Celebrities and endorsements go together like bread and butter.
Nobody is surprised to see Michael Jordan touting a pair of sneakers in a magazine or on a billboard. Nobody expects him to wear Nike sneakers faithfully in his daily life.
He wears Nike in the ad because he is paid to do so. That is the implicit relationship between company, endorser and consumer.
But what if Michael Jordan tweeted about sneakers on his personal twitter account?
What if he mentioned some brand other than Nike?
How could we know whether he was simply mentioning a product that he appreciated, or he was again paid to use his celebrity status to boost the value of a brand?
Precisely because he is a celebrity, we might just take it for granted that any product that appears on Michael Jordan’s twitter account comes with a high price tag.
But what about non-celebrities? Or, pseudo-celebrities?
What about fashion bloggers who have tens of thousands of followers on their Instagram accounts?
When a fashion blogger endorses a designer, a pair of shoes, a new accessory, or other item of clothing, shouldn’t their followers be informed about any financial agreement between the brand and the blogger?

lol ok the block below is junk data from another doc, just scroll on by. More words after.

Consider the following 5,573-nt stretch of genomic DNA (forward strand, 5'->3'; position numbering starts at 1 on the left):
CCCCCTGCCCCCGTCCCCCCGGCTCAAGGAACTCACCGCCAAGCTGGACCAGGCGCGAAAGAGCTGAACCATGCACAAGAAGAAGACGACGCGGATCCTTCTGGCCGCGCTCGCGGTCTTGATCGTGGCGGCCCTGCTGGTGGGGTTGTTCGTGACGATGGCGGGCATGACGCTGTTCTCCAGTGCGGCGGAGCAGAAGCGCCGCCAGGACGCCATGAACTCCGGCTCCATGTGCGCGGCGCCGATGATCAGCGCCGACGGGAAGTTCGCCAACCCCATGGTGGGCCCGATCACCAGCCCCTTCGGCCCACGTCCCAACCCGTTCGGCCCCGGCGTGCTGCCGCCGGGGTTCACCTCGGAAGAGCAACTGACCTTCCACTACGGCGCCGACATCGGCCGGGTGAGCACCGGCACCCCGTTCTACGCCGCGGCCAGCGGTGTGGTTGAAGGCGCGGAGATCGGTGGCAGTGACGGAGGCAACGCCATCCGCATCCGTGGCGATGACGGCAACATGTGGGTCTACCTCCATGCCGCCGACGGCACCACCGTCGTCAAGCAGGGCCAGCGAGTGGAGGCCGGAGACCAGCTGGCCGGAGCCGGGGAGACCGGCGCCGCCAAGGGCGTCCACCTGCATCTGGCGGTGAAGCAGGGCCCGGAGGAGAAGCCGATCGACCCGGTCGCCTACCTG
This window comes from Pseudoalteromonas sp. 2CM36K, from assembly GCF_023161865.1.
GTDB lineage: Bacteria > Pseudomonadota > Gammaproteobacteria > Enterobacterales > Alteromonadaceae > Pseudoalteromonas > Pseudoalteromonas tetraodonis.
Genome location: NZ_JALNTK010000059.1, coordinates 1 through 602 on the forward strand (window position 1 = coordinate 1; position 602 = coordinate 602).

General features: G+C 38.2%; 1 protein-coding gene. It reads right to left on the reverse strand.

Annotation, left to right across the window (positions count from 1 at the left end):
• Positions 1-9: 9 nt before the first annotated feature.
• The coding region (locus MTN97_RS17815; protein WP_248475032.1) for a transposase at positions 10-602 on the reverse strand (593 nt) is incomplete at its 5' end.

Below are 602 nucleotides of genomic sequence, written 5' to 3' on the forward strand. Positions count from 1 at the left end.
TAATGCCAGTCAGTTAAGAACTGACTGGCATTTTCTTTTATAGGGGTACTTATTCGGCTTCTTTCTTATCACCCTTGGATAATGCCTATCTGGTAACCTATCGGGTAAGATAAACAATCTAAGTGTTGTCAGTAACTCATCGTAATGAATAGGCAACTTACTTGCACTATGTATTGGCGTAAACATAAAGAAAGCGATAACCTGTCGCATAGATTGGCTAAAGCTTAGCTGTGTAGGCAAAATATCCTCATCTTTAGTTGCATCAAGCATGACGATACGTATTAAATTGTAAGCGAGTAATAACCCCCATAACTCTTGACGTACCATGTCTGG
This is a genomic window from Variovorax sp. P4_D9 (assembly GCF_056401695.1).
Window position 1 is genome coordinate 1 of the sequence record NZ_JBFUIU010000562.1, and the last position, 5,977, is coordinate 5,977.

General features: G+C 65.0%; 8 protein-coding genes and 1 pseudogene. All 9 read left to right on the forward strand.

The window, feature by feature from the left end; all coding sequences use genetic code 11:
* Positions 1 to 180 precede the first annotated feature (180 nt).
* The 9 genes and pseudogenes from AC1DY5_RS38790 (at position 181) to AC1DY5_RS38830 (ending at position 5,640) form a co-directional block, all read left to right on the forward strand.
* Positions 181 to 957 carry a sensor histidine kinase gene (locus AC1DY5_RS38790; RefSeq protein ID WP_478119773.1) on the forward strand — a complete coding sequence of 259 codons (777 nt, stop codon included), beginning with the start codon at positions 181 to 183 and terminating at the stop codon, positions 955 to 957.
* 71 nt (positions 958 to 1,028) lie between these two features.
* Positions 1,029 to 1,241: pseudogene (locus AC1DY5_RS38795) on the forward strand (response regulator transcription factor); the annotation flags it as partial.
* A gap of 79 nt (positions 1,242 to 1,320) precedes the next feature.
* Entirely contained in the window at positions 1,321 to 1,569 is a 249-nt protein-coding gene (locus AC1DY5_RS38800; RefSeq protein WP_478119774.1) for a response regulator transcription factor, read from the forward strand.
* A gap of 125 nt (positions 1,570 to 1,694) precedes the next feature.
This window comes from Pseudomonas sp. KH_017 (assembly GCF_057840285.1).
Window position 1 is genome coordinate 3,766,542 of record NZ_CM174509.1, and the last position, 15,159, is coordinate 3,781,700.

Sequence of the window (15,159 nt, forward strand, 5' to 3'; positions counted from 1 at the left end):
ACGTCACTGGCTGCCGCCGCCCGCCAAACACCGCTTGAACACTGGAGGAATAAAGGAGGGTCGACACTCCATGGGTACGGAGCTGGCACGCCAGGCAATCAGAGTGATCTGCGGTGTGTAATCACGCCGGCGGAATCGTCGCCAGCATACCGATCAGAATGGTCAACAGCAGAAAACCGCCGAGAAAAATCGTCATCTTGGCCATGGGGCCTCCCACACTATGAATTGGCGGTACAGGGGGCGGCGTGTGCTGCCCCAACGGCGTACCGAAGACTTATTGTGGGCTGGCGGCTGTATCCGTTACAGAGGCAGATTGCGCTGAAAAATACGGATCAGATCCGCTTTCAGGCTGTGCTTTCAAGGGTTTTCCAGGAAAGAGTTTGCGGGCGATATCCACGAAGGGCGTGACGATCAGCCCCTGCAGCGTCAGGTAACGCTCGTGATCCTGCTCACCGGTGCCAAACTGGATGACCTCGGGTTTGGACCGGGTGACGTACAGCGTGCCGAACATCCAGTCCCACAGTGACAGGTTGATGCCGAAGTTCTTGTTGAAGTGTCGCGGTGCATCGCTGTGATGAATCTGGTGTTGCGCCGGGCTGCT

When a professional gamer posts a play-through of a new game on his YouTube channel, shouldn’t the audience know if he was paid to do so by the developer?
Wouldn’t that affect the weight that the viewer puts on that particular gamer’s review?
Those are just the kinds of questions that FTC attempts to answer in the newly released guidelines for social media marketers.
FTC released its first set of regulations on the topic of disclosure in social media marketing back in 2009.
Since that time it has been mostly hands-off in the enforcement of those regulations. In 2014, the agency sent a warning letter to Cole Haan, stating that its Pinterest contest in which participants were asked to pin pictures from the brand in exchange for entry into a $1000 sweepstakes, was at best, deceptive.
However, the 2015 guidelines make it clear: if money is changing hands, an in-ad disclosure is needed.
FTC even goes as far as to offer suggestions on how to work with the limited space by using words like “sponsored,” or “promotion” or even the #ad hashtag, all of which are short, concise disclosures that a particular form of media has been paid for.
Video sites such as YouTube and Dailymotion are also addressed in the new regulations.
According to FTC, a disclosure in the description of the video is not enough. Since videos are often shared or linked to through other sites, many viewers never see the description, or the disclosure.
To be as upfront and explicit as possible, FTC recommends that all video endorsements need to post their relationship to the sponsor at the beginning of the video and several times throughout, in order to avoid coming under the crosshairs for fraudulent practices.
It is not entirely certain when or how FTC will start its official crackdown, but from May 2015 forward, it is the responsibility of marketers to be aware of the regulations.
FTC has sent an unambiguous message: Social media marketers, you’ve been warned.
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